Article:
Analysis of mixed microbial species in clinically relevant biofilms using denaturing HPLC
Abstract number: 1733_909
Jury F., Bueid A., Ollier W., Fox A., Upton M.
Objective: Many infections have a multi-species aetiology with causative agents existing in bacterial biofilms. Differentiation of these organisms usually is possible using culture based approaches. However, in an age when molecular detection and typing methods are being heralded as the future of diagnostic microbiology, they are not optimal for analysis of mixed species populations. We have previously shown that denaturing HPLC (DHPLC) has utility for rapid identification and typing of Staphylococcus aureus strains. Here we investigate the application of DHPLC to analysis of mixed bacterial species from culture and clinical swabs.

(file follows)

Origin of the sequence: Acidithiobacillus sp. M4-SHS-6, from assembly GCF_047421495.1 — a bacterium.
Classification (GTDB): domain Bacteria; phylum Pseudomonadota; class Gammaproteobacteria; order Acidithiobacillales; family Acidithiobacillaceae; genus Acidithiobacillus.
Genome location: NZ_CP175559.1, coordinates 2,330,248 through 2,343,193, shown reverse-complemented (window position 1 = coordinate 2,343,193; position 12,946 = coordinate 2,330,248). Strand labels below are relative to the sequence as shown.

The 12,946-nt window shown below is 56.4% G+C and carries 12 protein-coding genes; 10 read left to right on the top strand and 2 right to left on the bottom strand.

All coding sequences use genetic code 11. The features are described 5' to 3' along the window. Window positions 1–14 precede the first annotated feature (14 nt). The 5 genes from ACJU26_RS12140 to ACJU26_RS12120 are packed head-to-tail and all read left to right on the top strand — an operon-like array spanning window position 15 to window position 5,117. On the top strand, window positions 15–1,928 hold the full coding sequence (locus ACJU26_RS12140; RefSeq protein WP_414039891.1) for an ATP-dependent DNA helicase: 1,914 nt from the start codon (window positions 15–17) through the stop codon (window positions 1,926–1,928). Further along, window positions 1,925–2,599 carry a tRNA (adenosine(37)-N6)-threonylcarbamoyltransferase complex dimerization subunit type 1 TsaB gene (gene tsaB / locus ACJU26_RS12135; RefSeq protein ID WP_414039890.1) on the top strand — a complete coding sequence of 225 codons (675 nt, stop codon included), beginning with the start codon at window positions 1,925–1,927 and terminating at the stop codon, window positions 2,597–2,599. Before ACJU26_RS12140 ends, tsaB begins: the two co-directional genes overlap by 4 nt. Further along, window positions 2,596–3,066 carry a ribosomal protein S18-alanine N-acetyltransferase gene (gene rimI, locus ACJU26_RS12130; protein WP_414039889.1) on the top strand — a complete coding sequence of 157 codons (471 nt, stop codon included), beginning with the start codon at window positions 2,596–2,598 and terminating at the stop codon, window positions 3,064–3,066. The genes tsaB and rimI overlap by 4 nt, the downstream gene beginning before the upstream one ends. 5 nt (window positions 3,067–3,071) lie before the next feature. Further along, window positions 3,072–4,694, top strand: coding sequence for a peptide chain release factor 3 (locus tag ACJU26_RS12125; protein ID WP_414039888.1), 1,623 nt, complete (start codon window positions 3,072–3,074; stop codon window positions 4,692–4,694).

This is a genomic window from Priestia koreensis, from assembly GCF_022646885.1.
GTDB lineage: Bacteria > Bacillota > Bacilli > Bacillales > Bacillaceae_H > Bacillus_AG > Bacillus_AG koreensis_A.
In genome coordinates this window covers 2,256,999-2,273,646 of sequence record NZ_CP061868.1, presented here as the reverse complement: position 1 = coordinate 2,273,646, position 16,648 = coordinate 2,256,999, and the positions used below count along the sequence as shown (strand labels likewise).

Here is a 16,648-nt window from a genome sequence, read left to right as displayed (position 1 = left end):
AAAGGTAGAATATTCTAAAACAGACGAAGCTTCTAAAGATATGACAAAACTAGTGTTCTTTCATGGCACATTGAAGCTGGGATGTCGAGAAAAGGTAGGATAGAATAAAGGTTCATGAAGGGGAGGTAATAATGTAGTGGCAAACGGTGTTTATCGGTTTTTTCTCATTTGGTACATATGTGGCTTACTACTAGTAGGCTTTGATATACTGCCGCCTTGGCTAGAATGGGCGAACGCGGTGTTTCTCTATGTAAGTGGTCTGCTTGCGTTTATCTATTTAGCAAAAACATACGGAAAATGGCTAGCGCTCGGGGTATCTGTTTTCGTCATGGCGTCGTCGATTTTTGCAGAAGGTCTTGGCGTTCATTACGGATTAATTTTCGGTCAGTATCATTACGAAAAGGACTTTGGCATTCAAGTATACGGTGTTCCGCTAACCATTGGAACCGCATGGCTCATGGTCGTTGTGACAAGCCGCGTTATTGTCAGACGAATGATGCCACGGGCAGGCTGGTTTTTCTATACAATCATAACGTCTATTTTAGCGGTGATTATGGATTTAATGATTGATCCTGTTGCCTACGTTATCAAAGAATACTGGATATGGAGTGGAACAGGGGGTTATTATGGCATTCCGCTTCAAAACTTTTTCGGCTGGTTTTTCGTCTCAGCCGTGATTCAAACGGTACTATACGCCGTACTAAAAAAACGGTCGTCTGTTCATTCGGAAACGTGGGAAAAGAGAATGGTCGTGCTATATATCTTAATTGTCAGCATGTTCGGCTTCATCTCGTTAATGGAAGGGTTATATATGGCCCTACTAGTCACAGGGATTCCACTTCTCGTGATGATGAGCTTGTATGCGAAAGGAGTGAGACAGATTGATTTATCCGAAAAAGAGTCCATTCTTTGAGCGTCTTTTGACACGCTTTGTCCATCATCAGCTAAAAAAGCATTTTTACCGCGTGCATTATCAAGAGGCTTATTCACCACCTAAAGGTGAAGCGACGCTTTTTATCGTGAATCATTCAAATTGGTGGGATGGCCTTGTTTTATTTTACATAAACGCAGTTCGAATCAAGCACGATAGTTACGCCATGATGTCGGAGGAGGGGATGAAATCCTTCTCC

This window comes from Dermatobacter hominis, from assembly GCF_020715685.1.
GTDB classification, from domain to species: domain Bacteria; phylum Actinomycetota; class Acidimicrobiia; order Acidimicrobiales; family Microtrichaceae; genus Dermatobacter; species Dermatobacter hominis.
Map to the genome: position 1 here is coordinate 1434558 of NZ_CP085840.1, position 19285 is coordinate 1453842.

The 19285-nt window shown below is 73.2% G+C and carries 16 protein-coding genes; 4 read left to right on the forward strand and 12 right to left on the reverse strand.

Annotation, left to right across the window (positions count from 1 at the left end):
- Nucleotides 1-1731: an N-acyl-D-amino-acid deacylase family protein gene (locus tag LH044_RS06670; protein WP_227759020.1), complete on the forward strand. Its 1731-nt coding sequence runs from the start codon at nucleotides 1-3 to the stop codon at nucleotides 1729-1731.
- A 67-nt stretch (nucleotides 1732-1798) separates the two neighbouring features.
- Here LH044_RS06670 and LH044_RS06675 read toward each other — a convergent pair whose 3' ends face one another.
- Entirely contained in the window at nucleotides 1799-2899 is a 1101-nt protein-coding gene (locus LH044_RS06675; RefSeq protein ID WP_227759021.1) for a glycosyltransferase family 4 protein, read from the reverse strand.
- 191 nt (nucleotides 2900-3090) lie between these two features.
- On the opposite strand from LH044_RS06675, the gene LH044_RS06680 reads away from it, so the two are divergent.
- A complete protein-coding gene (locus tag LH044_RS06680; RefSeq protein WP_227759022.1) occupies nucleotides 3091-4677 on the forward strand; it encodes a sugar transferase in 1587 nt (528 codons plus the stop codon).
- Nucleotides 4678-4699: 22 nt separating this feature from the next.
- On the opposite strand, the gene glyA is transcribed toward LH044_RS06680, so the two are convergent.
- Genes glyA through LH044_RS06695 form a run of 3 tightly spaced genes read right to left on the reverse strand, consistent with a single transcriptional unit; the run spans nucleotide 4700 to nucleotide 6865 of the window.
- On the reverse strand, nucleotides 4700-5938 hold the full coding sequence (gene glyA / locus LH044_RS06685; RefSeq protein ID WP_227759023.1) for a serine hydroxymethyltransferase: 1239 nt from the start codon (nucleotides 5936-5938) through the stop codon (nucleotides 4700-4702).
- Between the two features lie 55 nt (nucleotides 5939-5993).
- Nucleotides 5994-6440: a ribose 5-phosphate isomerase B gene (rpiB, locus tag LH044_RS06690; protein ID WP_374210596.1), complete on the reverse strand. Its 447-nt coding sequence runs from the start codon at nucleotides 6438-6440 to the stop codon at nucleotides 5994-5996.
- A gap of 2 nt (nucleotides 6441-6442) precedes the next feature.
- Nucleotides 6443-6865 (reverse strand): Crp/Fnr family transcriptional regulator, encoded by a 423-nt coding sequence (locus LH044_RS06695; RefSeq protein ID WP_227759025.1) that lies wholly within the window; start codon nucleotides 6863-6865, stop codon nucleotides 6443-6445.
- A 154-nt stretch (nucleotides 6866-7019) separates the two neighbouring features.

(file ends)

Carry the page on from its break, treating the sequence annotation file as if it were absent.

Methods: DNA recovered from cultured cells and wound or screening swabs was used as template in PCR using universal primers. The primers target the 16S rRNA genes and the forward primer carried a 40bp GC clamp to allow optimal separation during DHPLC. Conditions for DHPLC were based on those shown to be useful for separation of amplicons from environmental samples. DHPLC separation was carried out using fragments amplified from swabs known to carry single and mixed species.
Results: Amplification of 16S rDNA from strains and swabs was successful following some minor modifications. Separation of multiple peaks representing individual rDNA species was possible.
Conclusions: DHPLC has potential to be a powerful tool for separation of mixed amplification products for species identification and for analysing population dynamics in bacterial biofilms. The method could have a significant impact on direct detection of clinically relevant organisms and rapid identification for targeted patient management and antimicrobial therapy selection.
|Session name:||European Society of Clinical Microbiology and Infectious Diseases|
|Location:||ICC, Munich, Germany|
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